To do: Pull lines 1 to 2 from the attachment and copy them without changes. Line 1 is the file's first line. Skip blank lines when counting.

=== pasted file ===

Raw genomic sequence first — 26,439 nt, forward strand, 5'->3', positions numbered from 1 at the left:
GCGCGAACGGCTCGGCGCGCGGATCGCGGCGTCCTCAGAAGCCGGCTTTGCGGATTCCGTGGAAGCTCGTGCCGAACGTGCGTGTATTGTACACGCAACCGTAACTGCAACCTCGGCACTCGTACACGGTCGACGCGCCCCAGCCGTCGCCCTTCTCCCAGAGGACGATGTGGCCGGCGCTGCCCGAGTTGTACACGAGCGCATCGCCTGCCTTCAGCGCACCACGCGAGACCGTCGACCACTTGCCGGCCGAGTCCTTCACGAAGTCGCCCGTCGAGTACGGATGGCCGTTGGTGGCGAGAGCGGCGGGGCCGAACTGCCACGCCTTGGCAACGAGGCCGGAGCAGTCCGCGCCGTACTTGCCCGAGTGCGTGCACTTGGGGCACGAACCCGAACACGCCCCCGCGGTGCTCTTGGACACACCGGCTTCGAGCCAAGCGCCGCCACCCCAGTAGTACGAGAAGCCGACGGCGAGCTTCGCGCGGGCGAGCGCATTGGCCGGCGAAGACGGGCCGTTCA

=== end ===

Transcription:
Raw genomic sequence first — 26,439 nt, forward strand, 5'->3', positions numbered from 1 at the left:
GCGCGAACGGCTCGGCGCGCGGATCGCGGCGTCCTCAGAAGCCGGCTTTGCGGATTCCGTGGAAGCTCGTGCCGAACGTGCGTGTATTGTACACGCAACCGTAACTGCAACCTCGGCACTCGTACACGGTCGACGCGCCCCAGCCGTCGCCCTTCTCCCAGAGGACGATGTGGCCGGCGCTGCCCGAGTTGTACACGAGCGCATCGCCTGCCTTCAGCGCACCACGCGAGACCGTCGACCACTTGCCGGCCGAGTCCTTCACGAAGTCGCCCGTCGAGTACGGATGGCCGTTGGTGGCGAGAGCGGCGGGGCCGAACTGCCACGCCTTGGCAACGAGGCCGGAGCAGTCCGCGCCGTACTTGCCCGAGTGCGTGCACTTGGGGCACGAACCCGAACACGCCCCCGCGGTGCTCTTGGACACACCGGCTTCGAGCCAAGCGCCGCCACCCCAGTAGTACGAGAAGCCGACGGCGAGCTTCGCGCGGGCGAGCGCATTGGCCGGCGAAGACGGGCCGTTCA